What, you think that when Capitalism’s “free market” imposes austerity measures of privatization – to the detriment of the entire planet – it is not embodying this older, religious-messianic force? (a good book in this context, one that focuses on the, rather bloody, history of the “free market” and how it came to be (imposed), is Andrew Fitzmaurice’s Sovereignty, Property and Empire 1500-2000)

But, like Nietzsche, I would like to look to the ethical implications of this type of maneuver, which is subtle; as subtle as inadvertently killing thousands of Native Americans through blankets, infested with “old world” diseases, given with good intentions.

This violence seems too abstract, and yet, popular culture can save us here. One thing that’s good about “the fundamental decency of the white man’s culture” is that it keeps justifying itself (its become almost farcical now, with the whole “woke” epidemic). See the following, from Star Trek: The Next Generation ("Peak Performance," Season 2, Episode 22, https://www.youtube.com/watch?v=yIRT6xRQkf8):

Look at the aesthetic of this encounter, and the moral forces that it wields: the alien’s pronounced, multi-shaded, expressive face is met with a bland, homogeneously white, and expressionless face. The expressionless face nevertheless hides an offensive strategy aimed at vanquishing his foe (while the alien’s face always expresses his feelings). But the expressionless offense is one that is directed not at the opponent - who is encountered in a concrete context - but at ‘the opponent’ as a (universal) category. It is aimed not at this specific opponent, but the core assumption – i.e. what makes the game fun – of having an opponents and all (i.e. gaining distinction by defeating her/him/them).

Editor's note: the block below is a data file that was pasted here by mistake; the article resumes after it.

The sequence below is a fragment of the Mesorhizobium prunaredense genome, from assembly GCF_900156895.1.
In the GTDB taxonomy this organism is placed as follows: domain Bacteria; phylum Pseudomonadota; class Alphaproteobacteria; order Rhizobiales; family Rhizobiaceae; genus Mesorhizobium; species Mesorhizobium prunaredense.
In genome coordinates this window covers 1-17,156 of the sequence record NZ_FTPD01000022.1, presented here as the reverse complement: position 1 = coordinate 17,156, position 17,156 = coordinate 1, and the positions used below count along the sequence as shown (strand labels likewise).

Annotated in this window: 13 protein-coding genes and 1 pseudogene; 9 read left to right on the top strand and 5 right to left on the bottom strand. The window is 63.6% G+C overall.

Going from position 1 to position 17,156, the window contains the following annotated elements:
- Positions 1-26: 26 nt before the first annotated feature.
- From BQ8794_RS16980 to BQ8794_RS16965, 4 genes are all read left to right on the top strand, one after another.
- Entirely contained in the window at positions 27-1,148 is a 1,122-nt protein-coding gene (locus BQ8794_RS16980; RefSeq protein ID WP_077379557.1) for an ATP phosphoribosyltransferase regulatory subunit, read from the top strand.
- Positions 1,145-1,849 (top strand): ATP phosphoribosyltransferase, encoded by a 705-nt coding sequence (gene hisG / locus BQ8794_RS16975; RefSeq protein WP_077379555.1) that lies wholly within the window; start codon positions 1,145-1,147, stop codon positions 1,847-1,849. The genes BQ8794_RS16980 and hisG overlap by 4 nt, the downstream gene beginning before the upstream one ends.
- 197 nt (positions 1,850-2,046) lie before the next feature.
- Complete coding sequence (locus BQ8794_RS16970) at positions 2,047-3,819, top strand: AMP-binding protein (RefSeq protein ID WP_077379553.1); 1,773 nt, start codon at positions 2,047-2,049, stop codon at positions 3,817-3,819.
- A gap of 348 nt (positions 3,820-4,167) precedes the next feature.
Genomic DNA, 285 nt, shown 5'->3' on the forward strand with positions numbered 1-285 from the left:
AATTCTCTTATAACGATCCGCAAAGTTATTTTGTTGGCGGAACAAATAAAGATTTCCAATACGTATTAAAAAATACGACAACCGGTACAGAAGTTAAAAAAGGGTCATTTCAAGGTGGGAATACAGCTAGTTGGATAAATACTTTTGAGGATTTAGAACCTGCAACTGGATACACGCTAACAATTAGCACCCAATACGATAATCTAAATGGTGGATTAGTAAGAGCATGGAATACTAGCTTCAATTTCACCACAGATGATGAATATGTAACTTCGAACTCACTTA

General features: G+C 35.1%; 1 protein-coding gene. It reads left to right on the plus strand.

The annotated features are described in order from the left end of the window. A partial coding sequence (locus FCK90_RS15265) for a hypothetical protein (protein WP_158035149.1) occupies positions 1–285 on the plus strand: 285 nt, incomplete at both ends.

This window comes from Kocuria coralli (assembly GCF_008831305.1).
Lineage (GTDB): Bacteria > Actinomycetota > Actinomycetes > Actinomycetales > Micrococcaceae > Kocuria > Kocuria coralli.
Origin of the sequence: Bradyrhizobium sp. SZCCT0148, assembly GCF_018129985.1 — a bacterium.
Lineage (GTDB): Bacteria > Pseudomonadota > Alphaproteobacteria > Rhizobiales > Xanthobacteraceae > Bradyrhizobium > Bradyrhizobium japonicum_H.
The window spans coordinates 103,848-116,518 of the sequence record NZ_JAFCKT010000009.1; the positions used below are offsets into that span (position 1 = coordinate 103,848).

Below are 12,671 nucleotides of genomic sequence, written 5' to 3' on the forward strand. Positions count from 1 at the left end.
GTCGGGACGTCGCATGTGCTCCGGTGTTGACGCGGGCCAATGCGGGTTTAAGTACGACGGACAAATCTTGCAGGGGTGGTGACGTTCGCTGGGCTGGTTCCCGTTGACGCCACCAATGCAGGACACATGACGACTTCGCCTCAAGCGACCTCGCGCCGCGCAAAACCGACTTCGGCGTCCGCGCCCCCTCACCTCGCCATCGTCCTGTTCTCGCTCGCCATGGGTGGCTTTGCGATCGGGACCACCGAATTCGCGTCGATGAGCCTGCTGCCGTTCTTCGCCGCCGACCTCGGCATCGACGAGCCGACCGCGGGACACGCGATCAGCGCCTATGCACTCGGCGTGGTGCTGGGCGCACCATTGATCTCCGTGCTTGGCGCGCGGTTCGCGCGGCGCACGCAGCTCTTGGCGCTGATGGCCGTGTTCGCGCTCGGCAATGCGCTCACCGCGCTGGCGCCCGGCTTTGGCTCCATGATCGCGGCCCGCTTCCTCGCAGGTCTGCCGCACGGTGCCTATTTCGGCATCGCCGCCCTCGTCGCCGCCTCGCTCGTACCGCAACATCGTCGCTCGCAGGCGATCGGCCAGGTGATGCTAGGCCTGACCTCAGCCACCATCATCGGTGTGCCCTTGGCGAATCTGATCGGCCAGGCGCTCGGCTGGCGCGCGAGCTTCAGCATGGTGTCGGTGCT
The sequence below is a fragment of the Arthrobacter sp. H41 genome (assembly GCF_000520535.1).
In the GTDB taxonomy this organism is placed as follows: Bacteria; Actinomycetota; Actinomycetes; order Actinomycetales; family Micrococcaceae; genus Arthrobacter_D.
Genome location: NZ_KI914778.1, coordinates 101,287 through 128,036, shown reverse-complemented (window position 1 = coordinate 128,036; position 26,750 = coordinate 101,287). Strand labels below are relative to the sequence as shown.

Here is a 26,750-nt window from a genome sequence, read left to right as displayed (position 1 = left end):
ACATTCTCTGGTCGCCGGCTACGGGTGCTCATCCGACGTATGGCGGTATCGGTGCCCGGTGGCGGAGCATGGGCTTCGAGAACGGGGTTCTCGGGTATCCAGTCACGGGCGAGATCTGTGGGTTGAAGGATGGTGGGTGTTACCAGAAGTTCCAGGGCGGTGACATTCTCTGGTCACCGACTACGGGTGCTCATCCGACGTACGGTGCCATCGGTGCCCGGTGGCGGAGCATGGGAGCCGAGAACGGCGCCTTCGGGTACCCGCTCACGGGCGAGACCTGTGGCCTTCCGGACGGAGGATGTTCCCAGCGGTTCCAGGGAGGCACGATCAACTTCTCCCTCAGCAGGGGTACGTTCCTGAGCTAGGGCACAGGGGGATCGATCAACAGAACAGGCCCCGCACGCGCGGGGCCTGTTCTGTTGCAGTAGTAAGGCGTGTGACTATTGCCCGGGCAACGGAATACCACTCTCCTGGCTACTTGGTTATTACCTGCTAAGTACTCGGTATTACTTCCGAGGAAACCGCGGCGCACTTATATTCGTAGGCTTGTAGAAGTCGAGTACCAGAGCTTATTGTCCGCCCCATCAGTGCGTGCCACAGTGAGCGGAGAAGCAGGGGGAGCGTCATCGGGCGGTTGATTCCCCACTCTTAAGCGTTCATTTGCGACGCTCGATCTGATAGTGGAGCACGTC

The violence of white expressionlessness undermines precisely this: the possibility of gaining a distinction. Playing for a draw is playing against playing; it is precisely such an attack. Seemingly more humane, since it takes “ego” out of play, this attack nevertheless is felt, and devastatingly so, as humiliating and underhanded, but against which it is hard to complain. A subtle violence; a metaphysical violence.

What makes this example special is that it shows on an “individual” level – which is the unfortunately default framework for our secularism to adjudicate moral legitimacy – what occurs on a historical, metaphysical and methodological levels, where it is both encrypted and addressed to the very few.

The expressionless ‘Commander Data’ in fact embodies the paradox of white supremacists: expressionless pride – how? They feel, just like the rest of us, the power of “white” all around them, and yet they also feel the precarious nature of its pride (and act to defend it; e.g. Charlottesville).

They too feel the burn of Data’s statement: “in the strictest sense, I did not win.”